Pass Or Fail? Making Birria Tacos With Consomé
July 21, 2020 - By Alex Eady
It seems like lately Birria recipes are the new food trend taking over my Instagram feed. This tender, messy and delicious shredded meat can be served many ways, and pairs with broth for dipping so every bite is full of flavor. As the buzz over birria grows, I decided to take to the kitchen and try making this authentic Mexican dish on my own. This time, I turned to a YouTube tutorial from Claudia Regalado who shares amazing homemade dishes and made this taco recipe look like a cakewalk. But I'll be honest- although I'm all for culinary exploration, *whew* this recipe almost took me out. I'm a newbie, so this took much longer than I anticipated and I ran into several snafus along the way. Despite this, I didn't give up and several long hours later I created a delicious meal I was extremely proud of.
Continue reading below for a few of my recipe mishaps and what I learned in the process.
TIP #1: Do not overcook your meat. Read that twice. One of my main mistakes was boiling my meat too long while scrambling to prep other ingredients in the background. This left me with beef that just wasn't as tender as I would have liked. Be sure to remove your meat from the water as soon as it's tender and pulling apart easily. Remember the meat will continue to cook after it's shredded while it simmers in the broth & consomé.
IMPORTANT: Handle the dried chile pods with caution!
These chiles may cause skin reaction or irritation while handling. Be extremely cautious when removing the seeds and I highly recommend wearing gloves during this step.
TIP #2: Substitute the chiles for other dried spices if needed. I quickly realized when
de-seeding and boiling my chiles for the broth, I was having a minor reaction to the capsasin released from the chiles. (My body was hot, my skin was itchy and I felt minor swelling in the throat, yikes.) In the end, my symptoms thankfully subsided, but I ended up only using half of the chiles I boiled out of fear my reaction might get worse. Then, my birria broth wasn't nearly as spicy as I would have liked. But to avoid this next time, I'll be substituting the dried chiles for similar powder spices that can add the same heat and flavor I want without any reactions.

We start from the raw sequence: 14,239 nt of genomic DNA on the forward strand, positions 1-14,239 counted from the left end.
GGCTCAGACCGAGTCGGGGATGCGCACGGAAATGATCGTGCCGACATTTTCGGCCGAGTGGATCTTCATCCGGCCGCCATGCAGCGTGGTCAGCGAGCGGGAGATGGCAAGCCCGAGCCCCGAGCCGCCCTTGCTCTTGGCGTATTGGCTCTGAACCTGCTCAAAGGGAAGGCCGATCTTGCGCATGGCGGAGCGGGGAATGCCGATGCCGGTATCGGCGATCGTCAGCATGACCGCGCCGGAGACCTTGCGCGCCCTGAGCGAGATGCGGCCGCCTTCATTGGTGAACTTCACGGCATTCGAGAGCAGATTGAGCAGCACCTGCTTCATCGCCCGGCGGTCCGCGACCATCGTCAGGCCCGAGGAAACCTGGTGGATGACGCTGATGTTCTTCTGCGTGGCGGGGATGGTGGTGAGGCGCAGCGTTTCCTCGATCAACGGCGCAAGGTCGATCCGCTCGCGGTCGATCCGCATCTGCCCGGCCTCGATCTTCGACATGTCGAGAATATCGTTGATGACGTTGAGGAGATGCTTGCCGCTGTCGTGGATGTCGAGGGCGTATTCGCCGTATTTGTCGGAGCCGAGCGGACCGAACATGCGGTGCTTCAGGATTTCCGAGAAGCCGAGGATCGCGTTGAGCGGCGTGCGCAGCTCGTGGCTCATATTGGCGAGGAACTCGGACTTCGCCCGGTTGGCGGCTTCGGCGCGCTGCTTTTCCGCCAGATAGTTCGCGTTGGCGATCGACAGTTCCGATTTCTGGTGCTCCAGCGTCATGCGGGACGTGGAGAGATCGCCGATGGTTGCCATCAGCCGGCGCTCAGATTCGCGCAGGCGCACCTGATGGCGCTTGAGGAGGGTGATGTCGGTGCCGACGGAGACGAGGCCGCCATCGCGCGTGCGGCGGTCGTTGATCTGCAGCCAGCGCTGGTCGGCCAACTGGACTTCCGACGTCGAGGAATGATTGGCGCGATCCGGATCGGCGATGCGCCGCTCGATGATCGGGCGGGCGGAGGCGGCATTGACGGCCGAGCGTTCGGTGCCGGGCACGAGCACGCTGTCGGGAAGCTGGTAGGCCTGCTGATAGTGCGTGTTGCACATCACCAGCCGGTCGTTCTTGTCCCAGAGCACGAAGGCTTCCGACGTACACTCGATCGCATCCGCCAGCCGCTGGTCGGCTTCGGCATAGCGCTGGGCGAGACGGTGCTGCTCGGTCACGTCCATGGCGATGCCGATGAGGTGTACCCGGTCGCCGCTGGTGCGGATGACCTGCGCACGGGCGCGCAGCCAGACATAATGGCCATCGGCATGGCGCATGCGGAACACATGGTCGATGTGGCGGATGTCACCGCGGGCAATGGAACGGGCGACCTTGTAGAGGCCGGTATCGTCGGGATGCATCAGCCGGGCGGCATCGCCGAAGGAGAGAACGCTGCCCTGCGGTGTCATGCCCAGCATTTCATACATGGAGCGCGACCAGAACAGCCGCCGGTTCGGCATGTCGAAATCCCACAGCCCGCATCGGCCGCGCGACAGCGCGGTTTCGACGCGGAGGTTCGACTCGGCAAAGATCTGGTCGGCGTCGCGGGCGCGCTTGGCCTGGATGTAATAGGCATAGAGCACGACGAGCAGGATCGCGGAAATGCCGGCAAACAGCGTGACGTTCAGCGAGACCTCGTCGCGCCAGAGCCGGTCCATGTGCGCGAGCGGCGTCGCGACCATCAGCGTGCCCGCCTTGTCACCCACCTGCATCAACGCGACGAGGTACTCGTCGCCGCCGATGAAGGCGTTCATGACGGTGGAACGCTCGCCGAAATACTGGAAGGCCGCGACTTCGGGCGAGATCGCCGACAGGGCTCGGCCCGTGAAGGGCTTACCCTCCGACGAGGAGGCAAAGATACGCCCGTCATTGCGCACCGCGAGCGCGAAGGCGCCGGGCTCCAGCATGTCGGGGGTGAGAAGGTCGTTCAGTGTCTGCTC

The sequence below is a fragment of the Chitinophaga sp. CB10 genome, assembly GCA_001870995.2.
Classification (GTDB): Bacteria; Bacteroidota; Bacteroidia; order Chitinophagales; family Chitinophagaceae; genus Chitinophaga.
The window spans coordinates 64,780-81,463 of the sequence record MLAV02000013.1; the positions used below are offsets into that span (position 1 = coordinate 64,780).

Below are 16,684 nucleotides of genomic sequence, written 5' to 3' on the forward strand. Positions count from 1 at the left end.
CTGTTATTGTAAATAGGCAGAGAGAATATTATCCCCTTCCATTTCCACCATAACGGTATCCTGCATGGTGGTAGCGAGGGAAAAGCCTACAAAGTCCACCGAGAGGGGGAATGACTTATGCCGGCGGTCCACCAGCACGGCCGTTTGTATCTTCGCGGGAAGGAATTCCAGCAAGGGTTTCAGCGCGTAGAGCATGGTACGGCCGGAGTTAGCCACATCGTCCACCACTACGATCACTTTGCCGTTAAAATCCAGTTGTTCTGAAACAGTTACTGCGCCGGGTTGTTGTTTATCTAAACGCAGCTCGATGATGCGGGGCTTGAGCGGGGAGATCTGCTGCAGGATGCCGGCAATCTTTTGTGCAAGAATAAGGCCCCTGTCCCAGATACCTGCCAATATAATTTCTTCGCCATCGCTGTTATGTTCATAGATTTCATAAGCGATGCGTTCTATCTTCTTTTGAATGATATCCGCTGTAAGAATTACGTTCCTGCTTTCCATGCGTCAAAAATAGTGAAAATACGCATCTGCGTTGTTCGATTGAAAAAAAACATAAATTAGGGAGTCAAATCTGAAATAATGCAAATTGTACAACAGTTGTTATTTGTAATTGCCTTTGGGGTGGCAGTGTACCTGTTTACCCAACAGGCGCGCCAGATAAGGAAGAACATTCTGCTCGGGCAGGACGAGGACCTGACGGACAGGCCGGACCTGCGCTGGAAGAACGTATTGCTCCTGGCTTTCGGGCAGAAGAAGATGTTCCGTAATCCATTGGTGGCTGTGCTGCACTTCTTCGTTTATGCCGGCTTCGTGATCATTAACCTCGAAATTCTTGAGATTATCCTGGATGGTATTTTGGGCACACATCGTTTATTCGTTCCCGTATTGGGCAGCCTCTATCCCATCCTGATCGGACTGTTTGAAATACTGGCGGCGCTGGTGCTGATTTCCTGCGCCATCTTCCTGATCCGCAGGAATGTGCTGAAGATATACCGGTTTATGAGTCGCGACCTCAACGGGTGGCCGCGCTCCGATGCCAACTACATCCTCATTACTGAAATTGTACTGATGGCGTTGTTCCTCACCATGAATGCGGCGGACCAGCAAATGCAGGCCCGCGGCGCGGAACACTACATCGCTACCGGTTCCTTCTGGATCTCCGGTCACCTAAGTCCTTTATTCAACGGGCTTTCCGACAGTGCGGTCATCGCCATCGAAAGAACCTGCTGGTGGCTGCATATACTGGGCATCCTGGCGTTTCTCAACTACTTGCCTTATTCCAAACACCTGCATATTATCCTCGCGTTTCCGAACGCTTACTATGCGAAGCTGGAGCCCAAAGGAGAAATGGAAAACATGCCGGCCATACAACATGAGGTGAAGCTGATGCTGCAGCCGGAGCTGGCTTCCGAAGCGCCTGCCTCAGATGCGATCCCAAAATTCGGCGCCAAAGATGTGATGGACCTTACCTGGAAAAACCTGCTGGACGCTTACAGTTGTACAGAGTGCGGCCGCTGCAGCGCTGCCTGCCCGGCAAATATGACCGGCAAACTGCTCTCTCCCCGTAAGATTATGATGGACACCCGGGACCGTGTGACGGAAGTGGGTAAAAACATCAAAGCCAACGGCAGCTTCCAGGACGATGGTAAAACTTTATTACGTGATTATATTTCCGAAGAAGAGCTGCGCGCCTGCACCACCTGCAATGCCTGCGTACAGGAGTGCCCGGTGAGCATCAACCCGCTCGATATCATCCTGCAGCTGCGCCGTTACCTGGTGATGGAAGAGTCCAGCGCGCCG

TIP #3: Have fun with plating! Several hours and a near death experience later, I was ready for the final part of the recipe process which is finally getting my food on a plate. The signature on this fun dish is sopping your tortilla with broth and pan frying it to leave it with dark, crispy edges. My mistake in plating was being too modest with my birria broth; it felt so strange to literally dunk my tortilla in there. Again, I'm a newbie so I wasn't sure what I was doing, but after a few tries I felt more confident and my tacos turned out both Instagrammable and delicious.
This recipe was the biggest challenge I've taken on so far, but the tacos tasted absolutely amazing. Tacos are my lifeline and this recipe was a new, fun twist that I never thought I could make myself. Despite my cooking mishaps, my meat still turned out juicy and flavorful after soaking up the broth, plus I added my favorite fixings like onions, cilantro, lime and guacamole to top it off.
If you're thinking about taking your next taco night to the next level, brace yourself, plan ahead and give this recipe a try! - (this reheats really well and can last you for days) Leave a comment if you've ever tried a birria recipe or if you're inspired to make it on your own!
Be sure to check out the original recipe I followed from Claudia Regalado!